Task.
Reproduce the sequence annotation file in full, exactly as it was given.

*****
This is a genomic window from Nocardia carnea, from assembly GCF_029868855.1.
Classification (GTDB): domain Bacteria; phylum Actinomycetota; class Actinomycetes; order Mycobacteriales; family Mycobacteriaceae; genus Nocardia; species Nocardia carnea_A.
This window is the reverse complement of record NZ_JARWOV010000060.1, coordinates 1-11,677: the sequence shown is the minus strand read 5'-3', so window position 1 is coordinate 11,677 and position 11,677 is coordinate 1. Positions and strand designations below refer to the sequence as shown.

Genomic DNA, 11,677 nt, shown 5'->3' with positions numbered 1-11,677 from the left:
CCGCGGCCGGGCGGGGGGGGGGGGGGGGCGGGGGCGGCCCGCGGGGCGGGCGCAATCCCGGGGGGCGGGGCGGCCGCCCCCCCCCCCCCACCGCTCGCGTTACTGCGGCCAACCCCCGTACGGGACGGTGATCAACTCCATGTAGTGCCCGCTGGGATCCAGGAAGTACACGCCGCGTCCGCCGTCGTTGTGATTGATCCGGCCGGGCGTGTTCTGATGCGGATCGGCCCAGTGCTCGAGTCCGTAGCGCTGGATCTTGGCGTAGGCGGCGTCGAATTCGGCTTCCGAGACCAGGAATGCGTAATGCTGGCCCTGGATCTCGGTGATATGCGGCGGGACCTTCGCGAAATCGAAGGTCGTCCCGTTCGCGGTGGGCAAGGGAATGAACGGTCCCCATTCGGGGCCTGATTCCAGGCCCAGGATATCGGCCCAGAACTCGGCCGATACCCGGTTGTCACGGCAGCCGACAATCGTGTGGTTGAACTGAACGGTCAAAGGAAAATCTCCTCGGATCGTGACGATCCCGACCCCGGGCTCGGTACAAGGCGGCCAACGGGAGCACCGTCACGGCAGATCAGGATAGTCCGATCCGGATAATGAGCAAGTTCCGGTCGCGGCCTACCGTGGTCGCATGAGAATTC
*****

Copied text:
This is a genomic window from Nocardia carnea, from assembly GCF_029868855.1.
Classification (GTDB): domain Bacteria; phylum Actinomycetota; class Actinomycetes; order Mycobacteriales; family Mycobacteriaceae; genus Nocardia; species Nocardia carnea_A.
This window is the reverse complement of record NZ_JARWOV010000060.1, coordinates 1-11,677: the sequence shown is the minus strand read 5'-3', so window position 1 is coordinate 11,677 and position 11,677 is coordinate 1. Positions and strand designations below refer to the sequence as shown.

Genomic DNA, 11,677 nt, shown 5'->3' with positions numbered 1-11,677 from the left:
CCGCGGCCGGGCGGGGGGGGGGGGGGGGCGGGGGCGGCCCGCGGGGCGGGCGCAATCCCGGGGGGCGGGGCGGCCGCCCCCCCCCCCCCACCGCTCGCGTTACTGCGGCCAACCCCCGTACGGGACGGTGATCAACTCCATGTAGTGCCCGCTGGGATCCAGGAAGTACACGCCGCGTCCGCCGTCGTTGTGATTGATCCGGCCGGGCGTGTTCTGATGCGGATCGGCCCAGTGCTCGAGTCCGTAGCGCTGGATCTTGGCGTAGGCGGCGTCGAATTCGGCTTCCGAGACCAGGAATGCGTAATGCTGGCCCTGGATCTCGGTGATATGCGGCGGGACCTTCGCGAAATCGAAGGTCGTCCCGTTCGCGGTGGGCAAGGGAATGAACGGTCCCCATTCGGGGCCTGATTCCAGGCCCAGGATATCGGCCCAGAACTCGGCCGATACCCGGTTGTCACGGCAGCCGACAATCGTGTGGTTGAACTGAACGGTCAAAGGAAAATCTCCTCGGATCGTGACGATCCCGACCCCGGGCTCGGTACAAGGCGGCCAACGGGAGCACCGTCACGGCAGATCAGGATAGTCCGATCCGGATAATGAGCAAGTTCCGGTCGCGGCCTACCGTGGTCGCATGAGAATTC